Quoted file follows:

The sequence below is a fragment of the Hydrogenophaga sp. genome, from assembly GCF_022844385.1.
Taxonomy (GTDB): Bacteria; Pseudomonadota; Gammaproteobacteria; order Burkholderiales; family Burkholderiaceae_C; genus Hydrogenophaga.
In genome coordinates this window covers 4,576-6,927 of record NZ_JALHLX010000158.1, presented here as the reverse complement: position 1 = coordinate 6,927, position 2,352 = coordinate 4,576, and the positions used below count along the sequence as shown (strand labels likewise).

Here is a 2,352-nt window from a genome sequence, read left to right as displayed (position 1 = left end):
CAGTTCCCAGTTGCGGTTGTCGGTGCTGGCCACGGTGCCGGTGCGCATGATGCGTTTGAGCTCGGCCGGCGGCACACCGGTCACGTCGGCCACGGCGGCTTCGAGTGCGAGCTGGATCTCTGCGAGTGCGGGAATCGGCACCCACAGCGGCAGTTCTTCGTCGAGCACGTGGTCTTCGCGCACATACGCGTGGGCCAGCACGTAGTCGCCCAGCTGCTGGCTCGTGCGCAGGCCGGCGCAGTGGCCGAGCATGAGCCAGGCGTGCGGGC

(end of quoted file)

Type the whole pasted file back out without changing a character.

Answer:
The sequence below is a fragment of the Hydrogenophaga sp. genome, from assembly GCF_022844385.1.
Taxonomy (GTDB): Bacteria; Pseudomonadota; Gammaproteobacteria; order Burkholderiales; family Burkholderiaceae_C; genus Hydrogenophaga.
In genome coordinates this window covers 4,576-6,927 of record NZ_JALHLX010000158.1, presented here as the reverse complement: position 1 = coordinate 6,927, position 2,352 = coordinate 4,576, and the positions used below count along the sequence as shown (strand labels likewise).

Here is a 2,352-nt window from a genome sequence, read left to right as displayed (position 1 = left end):
CAGTTCCCAGTTGCGGTTGTCGGTGCTGGCCACGGTGCCGGTGCGCATGATGCGTTTGAGCTCGGCCGGCGGCACACCGGTCACGTCGGCCACGGCGGCTTCGAGTGCGAGCTGGATCTCTGCGAGTGCGGGAATCGGCACCCACAGCGGCAGTTCTTCGTCGAGCACGTGGTCTTCGCGCACATACGCGTGGGCCAGCACGTAGTCGCCCAGCTGCTGGCTCGTGCGCAGGCCGGCGCAGTGGCCGAGCATGAGCCAGGCGTGCGGGC